It also seems more like a “recipe” for the skirts rather than “follow the instructions or else” type of manual! I love that it builds confidence right from the start for changing what one does not like about a particular pattern! Don’t like the pockets? Leave them off! Want a separated front? Go for it!
It makes you draft your own basic pattern for your own skirt and then gives you variations on how to use it! Brilliant!
I had no idea, that from one such basic pattern you can manage to make this many wonderful and diverse skirts. Looking at the front page (which displays all the patterns given in the book) I did not think they all come from one basic pattern and just changing little bits of it.

This book is definitely a God-sent for me! I want to get into making more of my own clothes. I also have definite ideas, as to what I want those clothes to look like and haven’t found any commercial patterns to accommodate me in this endeavor. THIS BOOK is opening a door for me, that seemed locked with seven seals!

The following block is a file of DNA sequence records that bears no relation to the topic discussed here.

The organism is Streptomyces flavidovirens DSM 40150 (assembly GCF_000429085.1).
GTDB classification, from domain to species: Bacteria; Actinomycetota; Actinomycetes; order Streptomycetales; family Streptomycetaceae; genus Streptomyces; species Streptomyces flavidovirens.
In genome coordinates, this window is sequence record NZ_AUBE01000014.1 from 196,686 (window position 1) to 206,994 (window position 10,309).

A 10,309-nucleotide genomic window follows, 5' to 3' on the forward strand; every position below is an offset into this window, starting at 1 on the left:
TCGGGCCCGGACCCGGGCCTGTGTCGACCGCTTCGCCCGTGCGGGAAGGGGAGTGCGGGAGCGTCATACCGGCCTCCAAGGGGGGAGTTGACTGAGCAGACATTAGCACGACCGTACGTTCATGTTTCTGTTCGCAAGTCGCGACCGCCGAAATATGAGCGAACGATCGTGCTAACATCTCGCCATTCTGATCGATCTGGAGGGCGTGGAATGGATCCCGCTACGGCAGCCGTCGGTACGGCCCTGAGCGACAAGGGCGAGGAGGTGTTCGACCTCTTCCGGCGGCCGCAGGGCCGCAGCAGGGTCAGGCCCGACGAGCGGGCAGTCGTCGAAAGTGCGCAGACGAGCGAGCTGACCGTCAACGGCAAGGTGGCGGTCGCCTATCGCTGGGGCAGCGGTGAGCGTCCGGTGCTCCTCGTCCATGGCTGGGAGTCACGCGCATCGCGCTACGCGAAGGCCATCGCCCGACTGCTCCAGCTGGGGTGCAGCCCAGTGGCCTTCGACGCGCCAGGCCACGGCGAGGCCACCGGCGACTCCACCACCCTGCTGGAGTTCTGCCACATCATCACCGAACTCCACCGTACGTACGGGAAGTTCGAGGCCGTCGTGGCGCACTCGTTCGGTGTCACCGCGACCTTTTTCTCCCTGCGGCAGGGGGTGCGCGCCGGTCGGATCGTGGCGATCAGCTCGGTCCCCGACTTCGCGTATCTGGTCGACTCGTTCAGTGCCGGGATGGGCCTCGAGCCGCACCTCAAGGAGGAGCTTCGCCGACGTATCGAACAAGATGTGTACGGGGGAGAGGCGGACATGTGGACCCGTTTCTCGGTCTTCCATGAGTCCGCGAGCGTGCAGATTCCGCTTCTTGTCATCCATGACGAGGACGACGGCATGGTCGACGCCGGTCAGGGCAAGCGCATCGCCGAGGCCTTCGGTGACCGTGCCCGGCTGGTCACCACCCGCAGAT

THANK YOU, NICOLE SMITH! I will be eternally in your debt!And so will be my wardrobe!

My recommendation: if you are a beginning seamstress, or just a fraidy cat like me: GO GET THIS BOOK AND DON’T LOOK BACK!
I will definitely sew up a few skirts, as soon as I can find the right fabric! Ready? Set! SEW!


Review: Knit Your Socks on Straight: A New and Inventive Technique with Just Two Needles; 20 Original Designs

 Knit Your Socks on Straight: A New and Inventive Technique with Just Two Needles; 20 Original Designs
Knit Your Socks on Straight: A New and Inventive Technique with Just Two Needles; 20 Original Designs by Alice Curtis
My rating: 2 of 5 stars

I recently received this book for review from the publisher.
Let me start at the beginning: I have been a knitter for over 30 years now and I have knitted plenty of socks in these years. Both from patterns and after my own designs.